Focus on Care Coordination – Improving Patient Outcomes, Reducing ER Visits & Hospital Readmissions
The Methodist Physician Group (MPG) is a hospital-based organization with locations in three counties in Western Kentucky. MPG is comprised of acute and ambulatory services that include various multi-specialties. They see nearly 10,000 patients per month at 18 clinics, plus a same day clinic.
Sue Ginn, RN, is the Quality Improvement Specialist and Analyst, and heads their Quality Improvement team. The team members are comprised of clinical, IT, and administrative staff. Team members include: Amy Scales, Tiffany Smith, Jenny Phillips, Chanda Smock, Christy Stone, Scott Lutz, Janet Burnett, and Todd Duckworth. Vance Drakeford of Kentucky REC serves as the Quality Improvement Advisor for the practice. They have concentrated their efforts on building a Quality Improvement team and engaging clinicians and staff in quality improvement activities. This has been the intervention responsible for much of their success. MPG brings value to their patients through improved outcomes, care coordination, patient experience, and reduction of costs associated with care. This driving force places Methodist Physician Group in a position to be highly successful in various value-based payment models.
Performance Area Highlights
Beginning in November 2015, a pilot Care Coordination role was added to the MPG team at one of their primary care locations, and soon after another location was added to their responsibility. The goal for the Care Coordination role was to help reduce risk of readmissions, ER visits and facilitate follow-up care with patients’ primary care providers. This has led patients to improved understanding of their conditions, comorbidities, treatment and health goals.
Their high level of care coordination has resulted in a decrease of their 30 day Hospital Readmissions, showing a 0.80% improvement from 2017 to 2018. Specific patient populations have seen even higher reductions in the 30 day Hospital Readmission rates: Acute Myocardial Infarction = 1.5%, and COPD = 4.50%. Total Knee and Hip Arthroplasty had a 2% increase; however, they were 1% below the Expected All Cause Readmit rate. This is a 1.2% improvement on being below the Expected All Cause Readmit rate from 2017.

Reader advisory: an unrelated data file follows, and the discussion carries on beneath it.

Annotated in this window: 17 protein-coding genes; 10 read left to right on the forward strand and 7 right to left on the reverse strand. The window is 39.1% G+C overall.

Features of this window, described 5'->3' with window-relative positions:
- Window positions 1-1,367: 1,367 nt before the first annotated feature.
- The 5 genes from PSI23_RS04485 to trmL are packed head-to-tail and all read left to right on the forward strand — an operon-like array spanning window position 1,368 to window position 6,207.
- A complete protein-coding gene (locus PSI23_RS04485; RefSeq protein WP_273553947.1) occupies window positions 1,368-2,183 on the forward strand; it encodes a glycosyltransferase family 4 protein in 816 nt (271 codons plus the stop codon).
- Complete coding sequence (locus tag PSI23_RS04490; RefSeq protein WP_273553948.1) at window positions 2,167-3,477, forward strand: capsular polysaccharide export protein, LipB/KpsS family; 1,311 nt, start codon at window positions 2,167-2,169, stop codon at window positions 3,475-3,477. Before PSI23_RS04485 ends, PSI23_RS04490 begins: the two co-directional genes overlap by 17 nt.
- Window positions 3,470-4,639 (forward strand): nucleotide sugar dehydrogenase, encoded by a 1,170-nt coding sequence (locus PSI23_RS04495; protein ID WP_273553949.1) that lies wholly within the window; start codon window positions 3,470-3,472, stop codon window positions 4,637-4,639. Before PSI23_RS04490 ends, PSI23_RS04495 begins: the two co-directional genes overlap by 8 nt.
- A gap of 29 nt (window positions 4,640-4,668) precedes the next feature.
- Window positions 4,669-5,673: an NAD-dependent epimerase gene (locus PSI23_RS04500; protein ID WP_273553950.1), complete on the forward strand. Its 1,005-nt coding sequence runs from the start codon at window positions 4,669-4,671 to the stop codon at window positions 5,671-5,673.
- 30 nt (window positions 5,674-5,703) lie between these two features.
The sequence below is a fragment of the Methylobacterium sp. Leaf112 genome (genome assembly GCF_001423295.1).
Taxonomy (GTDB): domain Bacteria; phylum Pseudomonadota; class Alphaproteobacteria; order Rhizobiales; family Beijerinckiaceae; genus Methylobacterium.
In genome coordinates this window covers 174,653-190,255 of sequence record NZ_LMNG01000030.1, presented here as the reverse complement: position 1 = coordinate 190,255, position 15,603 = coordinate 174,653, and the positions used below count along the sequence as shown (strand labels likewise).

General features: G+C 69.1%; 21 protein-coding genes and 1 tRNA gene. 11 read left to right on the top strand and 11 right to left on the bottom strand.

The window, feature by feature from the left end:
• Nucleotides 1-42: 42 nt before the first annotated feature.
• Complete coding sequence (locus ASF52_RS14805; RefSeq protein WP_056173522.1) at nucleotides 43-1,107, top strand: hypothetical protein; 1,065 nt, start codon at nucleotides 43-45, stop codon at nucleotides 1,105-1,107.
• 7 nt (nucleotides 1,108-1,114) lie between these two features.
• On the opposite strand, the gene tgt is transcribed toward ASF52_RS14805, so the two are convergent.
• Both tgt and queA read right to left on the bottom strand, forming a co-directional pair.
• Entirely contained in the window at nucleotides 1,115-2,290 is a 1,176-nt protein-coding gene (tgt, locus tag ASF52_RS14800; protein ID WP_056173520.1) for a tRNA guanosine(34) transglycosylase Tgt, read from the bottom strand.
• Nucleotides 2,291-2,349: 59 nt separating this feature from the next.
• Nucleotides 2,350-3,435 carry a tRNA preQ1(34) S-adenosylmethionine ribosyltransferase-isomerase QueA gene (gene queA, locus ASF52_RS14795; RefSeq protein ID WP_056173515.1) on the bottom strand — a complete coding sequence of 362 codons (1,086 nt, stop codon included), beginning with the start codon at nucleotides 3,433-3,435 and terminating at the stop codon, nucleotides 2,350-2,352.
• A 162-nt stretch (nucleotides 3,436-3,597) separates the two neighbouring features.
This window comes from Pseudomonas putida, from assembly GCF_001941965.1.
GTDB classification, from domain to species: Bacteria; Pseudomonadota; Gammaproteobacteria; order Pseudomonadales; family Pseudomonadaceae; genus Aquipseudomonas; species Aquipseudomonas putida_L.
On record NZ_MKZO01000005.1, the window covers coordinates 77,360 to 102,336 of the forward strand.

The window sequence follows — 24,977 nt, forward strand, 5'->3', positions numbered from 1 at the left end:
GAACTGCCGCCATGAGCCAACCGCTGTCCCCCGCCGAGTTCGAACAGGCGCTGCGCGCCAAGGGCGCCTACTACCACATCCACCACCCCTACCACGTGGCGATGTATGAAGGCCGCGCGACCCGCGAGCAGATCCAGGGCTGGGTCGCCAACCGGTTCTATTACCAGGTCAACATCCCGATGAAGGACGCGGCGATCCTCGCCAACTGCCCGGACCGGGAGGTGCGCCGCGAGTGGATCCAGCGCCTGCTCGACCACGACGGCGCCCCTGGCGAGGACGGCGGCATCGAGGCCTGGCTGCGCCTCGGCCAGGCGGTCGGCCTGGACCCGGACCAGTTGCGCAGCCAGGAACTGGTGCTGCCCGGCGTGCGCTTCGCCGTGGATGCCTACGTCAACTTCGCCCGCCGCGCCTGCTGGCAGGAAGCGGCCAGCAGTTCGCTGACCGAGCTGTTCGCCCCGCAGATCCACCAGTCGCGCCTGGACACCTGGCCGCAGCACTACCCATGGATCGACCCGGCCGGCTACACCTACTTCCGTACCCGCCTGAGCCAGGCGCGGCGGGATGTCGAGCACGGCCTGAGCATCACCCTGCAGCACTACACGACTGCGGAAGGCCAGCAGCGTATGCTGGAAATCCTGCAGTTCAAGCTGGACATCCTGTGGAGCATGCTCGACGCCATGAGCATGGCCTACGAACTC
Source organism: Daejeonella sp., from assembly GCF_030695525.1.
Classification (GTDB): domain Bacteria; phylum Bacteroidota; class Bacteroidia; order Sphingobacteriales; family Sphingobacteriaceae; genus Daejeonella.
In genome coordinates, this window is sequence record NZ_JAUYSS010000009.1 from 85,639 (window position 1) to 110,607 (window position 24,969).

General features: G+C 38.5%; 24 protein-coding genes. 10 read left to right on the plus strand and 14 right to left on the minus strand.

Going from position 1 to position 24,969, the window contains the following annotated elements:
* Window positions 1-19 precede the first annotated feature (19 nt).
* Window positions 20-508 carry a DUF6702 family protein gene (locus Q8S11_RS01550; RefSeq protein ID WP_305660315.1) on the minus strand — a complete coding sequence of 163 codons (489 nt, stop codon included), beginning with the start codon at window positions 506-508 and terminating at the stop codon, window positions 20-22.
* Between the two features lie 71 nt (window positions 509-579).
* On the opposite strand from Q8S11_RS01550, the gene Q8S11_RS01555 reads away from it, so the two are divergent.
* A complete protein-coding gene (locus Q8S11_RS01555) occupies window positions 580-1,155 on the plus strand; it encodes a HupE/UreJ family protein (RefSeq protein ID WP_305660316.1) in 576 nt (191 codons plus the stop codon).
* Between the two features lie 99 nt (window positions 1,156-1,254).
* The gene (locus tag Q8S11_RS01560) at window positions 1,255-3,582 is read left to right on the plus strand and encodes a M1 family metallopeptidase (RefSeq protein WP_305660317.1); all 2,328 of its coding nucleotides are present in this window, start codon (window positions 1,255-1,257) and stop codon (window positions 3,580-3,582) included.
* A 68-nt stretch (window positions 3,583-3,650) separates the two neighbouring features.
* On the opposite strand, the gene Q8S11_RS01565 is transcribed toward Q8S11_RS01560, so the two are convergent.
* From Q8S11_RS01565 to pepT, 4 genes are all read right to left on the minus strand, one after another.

Additionally, their care coordination has led to a reduction in ER visits from 2017 to 2018. ER visit reduction has led to an estimated cost savings of $983,180.00 based off adjustment of total patient population, and CMS’s average cost of $902.00 per ER visit.
These reductions are credited to MPGs dedication to comprehensive, patient-centered care that has proven to decrease hospital readmissions and ER visits.
The MPG Care Coordinators review the daily hospital and ER discharge lists, and then call discharged patients to discuss the following:
- Check on their current conditions
- Confirm follow-up appointments
- Verify appropriate medication has been received
- Verify medication education understood
These actions have proven to be the most effective factors for the 30 day hospital readmission reduction and decreased number of ER visits.
Key Success Factors
Not only has the team seen reductions in 30 day hospital readmissions and ER visits, but the staff has gained satisfaction in the “little things” by helping patients with such things as: transportation assistance to appointments; diagnosis education; self-management with their diagnoses; coordination with various local agencies; and coordination with case management companies for other medical referrals to ensure patients receive the best care available.
MPG has added a total of five Care Coordination roles to their team since they began in late 2015 due to the success of this effort. These roles now include Medicare Gap and Medicare Wellness Appointments. This has helped improve the health of their patients, and helped catch abnormalities early by encouraging patients to have preventive screenings completed. Their work has not only helped keep patients out of the hospital, but it has also integrated an entire patient focus, improving the overall wellness of and care for their community and patient population.
We asked members of the MPG team questions regarding their experience with practice transformation. Here are some of their answers.
What’s the #1 thing you’ve gotten from your four years of practice transformation work?
Sue answered, “After the first conference I came back thinking ‘OMG what have I gotten into, it’s the tiger by the tail and the tiger has me!’ With the help of KYREC, it was still hairy scary, with a lot of work, but less intimidating because we could go to (Kentucky REC Quality Advisors) Vance, Robin, and Kelly for help.”
“I knew cost was always important, but thought of it in regard to patient affordability until working with KYREC. Now I understand the impact of cost on the healthcare organization, and the payers.”
How did you choose to focus on care transitions, particularly your hospital readmission rates?
Sue answered, “In 2015 the hospital was taking a hit with 30 day readmission rates, it’s bad for the bottom line and staying in the black. We had a restructuring in MPG – to add a care coordinator under a trial basis; we saw the advantage of it with just a couple providers, decided to move forward with other practices. We had a high number of readmits and avoidables at the beginning. Then we hired a care coordinator, and it just turned into more.”
“It was definitely worth it! The goal for the nurses is the outcome of the patient. The administration is looking at the financial bottom line, for us patient care is absolutely #1. We see clinical outcomes. With these changes, all sides benefit.”
“We saw the benefit it would make to our patients and in the community. Healthier patients, better community!”
Contact our Quality Improvement Advisors at Kentucky REC for all your quality improvement questions. We’re here to help: 859-323-3090.